Mild overdrive as compressor?

Discussion in 'Effects [BG]' started by Inconnu, Apr 17, 2012.

  1. Hi!

    I know that in theory, an overdrive compresses your signal. If you take the logic of that fact and think of it backwards, could you use an mild overdrive pedal and set it just before the sound breaks up, and use it as a compressor... meaning that only the loudest notes would distort a little? Would that help reduce peaks as well?
  2. Calebmundy


    Apr 5, 2007
    Endorsing Artist: DNA Amplifiers, Lākland Basses
    I find that my Sans amp set with every knob (except "presence"-gross) at noon gives me a great compressed sound.
  3. Knettgummi

    Knettgummi Guest

    Sep 28, 2011
    Sure, this would work. My overdrive is almost always on - nice saturated tones when playing softly, grindy when I "dig in". I've even run overdrive after fuzz at times to rein in the fuzziness and round off the harmonics.

    A lot of compressors strive to be as transparent as possible, but if you don't mind a little grit in your tone an OD could serve some of the same purpose.
  4. famousbirds


    Aug 3, 2009
    +1. An overdrive compresses by chopping off the peaks of your signal, which by definition is going to result in distortion. This can be a bit tricky though, because in doing so, it introduces new harmonics, which can mess with the ear's perception of loudness.

    This is compared to a compressor, which will actually change the volume of your loudest notes without otherwise modifying the signal (generally ;) ).
  5. Knettgummi

    Knettgummi Guest

    Sep 28, 2011
    Exactly. Your results will vary (greatly) depending on what kind of overdrive you're using - a very gentle soft-clipping circuit can saturate your tone without adding too much overtones, wheras a harder clip or something like a wrapping or rectifying waveshaper (more likely to be labeled a distortion) can alter the signal more noticably.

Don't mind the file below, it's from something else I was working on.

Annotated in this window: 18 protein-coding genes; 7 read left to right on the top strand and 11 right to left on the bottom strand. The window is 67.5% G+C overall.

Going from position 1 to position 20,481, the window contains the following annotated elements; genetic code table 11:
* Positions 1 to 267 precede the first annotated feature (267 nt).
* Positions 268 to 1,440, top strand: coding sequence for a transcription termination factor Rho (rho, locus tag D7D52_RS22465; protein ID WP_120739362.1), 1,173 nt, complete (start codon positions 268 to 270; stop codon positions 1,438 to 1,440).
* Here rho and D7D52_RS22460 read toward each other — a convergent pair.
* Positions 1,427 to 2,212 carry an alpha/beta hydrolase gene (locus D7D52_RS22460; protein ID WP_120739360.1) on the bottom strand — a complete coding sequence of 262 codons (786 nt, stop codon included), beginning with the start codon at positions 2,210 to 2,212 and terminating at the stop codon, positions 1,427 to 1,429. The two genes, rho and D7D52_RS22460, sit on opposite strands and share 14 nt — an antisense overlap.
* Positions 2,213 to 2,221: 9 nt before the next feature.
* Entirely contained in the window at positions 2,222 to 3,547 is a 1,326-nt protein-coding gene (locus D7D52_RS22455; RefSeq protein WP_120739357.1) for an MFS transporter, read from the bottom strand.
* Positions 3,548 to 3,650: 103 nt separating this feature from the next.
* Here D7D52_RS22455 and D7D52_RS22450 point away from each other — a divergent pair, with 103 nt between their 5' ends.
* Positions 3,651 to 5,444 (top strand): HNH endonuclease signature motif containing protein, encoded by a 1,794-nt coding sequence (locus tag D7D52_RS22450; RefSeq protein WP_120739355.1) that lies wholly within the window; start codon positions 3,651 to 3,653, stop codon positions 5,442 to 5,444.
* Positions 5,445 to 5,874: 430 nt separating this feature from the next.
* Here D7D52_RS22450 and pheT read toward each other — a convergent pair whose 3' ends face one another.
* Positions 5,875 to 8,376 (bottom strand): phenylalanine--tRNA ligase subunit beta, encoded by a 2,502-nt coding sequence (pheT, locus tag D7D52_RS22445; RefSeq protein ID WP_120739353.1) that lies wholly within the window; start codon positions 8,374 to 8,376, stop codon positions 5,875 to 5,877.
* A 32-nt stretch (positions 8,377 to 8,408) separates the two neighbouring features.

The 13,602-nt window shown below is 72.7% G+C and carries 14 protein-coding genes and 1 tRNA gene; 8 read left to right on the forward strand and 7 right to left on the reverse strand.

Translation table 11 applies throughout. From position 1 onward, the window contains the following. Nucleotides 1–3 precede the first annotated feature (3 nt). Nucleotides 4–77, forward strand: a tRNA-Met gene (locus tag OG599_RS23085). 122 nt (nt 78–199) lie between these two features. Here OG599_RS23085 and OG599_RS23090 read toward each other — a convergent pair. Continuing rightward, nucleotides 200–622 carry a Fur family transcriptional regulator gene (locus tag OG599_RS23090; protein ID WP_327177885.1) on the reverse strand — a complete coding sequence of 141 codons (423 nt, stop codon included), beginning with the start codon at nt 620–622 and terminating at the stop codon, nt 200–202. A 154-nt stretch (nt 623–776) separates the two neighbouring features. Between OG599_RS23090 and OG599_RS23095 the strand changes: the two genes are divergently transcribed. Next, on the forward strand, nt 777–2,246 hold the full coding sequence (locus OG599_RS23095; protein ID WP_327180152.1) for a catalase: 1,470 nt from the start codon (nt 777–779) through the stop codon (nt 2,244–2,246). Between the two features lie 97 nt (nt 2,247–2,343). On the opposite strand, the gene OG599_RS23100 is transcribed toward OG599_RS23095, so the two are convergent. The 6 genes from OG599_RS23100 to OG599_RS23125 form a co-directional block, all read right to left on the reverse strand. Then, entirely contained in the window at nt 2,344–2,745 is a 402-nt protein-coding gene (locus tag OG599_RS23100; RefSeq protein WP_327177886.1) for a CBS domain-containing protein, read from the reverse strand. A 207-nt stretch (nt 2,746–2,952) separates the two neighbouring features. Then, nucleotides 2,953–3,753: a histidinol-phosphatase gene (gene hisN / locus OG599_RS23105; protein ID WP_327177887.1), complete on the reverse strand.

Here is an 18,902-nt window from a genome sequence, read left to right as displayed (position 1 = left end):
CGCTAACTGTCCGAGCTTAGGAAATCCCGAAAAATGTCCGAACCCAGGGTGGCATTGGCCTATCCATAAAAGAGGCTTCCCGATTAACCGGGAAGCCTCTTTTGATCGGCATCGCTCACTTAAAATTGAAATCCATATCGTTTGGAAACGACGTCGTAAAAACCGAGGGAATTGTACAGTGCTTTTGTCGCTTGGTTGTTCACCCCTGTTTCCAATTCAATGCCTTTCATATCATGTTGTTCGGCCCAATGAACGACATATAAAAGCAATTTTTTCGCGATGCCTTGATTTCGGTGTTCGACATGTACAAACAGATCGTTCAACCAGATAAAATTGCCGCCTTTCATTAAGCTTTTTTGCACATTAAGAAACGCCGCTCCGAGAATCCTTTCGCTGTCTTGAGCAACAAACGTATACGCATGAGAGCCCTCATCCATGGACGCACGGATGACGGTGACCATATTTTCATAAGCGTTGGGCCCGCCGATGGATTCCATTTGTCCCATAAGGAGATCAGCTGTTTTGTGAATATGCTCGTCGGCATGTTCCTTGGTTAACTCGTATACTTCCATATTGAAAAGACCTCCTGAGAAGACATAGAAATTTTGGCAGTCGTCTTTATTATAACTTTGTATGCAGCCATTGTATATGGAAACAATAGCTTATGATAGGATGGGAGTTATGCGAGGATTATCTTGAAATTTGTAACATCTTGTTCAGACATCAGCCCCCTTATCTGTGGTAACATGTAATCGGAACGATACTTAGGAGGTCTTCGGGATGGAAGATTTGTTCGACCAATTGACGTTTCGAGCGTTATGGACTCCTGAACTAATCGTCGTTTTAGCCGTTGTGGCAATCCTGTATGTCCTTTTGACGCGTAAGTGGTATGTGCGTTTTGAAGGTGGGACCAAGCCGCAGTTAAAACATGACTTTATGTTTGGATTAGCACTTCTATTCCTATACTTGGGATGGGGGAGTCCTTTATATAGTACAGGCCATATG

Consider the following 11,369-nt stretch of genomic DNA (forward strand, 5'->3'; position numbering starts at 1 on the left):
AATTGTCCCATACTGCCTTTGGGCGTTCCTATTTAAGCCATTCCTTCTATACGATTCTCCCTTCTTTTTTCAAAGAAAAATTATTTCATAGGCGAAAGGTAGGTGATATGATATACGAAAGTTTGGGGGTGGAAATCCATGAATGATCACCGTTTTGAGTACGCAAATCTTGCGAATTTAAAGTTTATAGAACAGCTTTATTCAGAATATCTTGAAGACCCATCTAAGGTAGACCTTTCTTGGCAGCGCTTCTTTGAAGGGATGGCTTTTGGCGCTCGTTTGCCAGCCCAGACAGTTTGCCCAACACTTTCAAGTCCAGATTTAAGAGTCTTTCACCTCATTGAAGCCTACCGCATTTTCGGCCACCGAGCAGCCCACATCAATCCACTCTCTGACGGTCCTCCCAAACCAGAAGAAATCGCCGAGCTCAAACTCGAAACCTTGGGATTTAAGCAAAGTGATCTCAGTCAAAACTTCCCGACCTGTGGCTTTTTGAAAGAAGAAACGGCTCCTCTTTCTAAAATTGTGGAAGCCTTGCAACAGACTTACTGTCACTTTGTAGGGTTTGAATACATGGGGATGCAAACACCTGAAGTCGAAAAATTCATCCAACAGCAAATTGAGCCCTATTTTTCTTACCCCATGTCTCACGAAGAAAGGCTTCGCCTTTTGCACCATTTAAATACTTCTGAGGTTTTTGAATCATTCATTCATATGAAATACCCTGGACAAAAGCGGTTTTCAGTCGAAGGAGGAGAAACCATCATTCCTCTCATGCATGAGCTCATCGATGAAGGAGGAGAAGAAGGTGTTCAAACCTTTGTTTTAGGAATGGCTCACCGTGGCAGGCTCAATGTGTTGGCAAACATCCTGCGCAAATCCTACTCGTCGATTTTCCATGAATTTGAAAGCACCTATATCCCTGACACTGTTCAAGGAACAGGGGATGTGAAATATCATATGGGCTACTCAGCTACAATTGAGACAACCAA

It also bears mentioning that if you want to reliably reduce signal peaks, a compressor will offer controls that let you dial into that result more easily.

    To simplify a little: think of an overdrive as a type of compressor that raises the sound level before going into the effect, actively squashing the signal, wheras a compressor attenuates the peaks first and then raises the level after the effect to compensate. This means that the OD is likely to affect your signal more, while the compressor will sound cleaner. In the end, both effects will even out the signal dynamics.
  6. I remembered reading this brief thread a while back and thought I'd resurrect it after a little experiment that turned out well at a jam the other night.

    I wasn't getting the best sound or a great deal of volume using my EB-O through an Ampeg into an unmarked 810 cab (surprisingly!) so, I switched in my Marshall Guv'nor (original, black with red stripes model) with the gain about 2/3, the bass and mids maxed and the treble a tad under halfway. I set the volume to the desired level and got a spectacular tone! Playing softly fingerstyle gave a lovely retro 'burpy' sound, but diggin in had just a little bit of grit and a snappy top end. Stacking an ashdown drive after it sounded great too.

    Obviously I'll need to play around with this a while longer, but there is definitely potential for this to become my 'go-to' sound, I LOVED it!
  7. eeyorebass


    Jan 2, 2008
    The new version of the VFE White Horse, has a knob to blend between a clean compressor side and an OD side. Essentially, as I understand it, letting you choose how much compression you get from the opto comp and how much from the natural compression of the OD.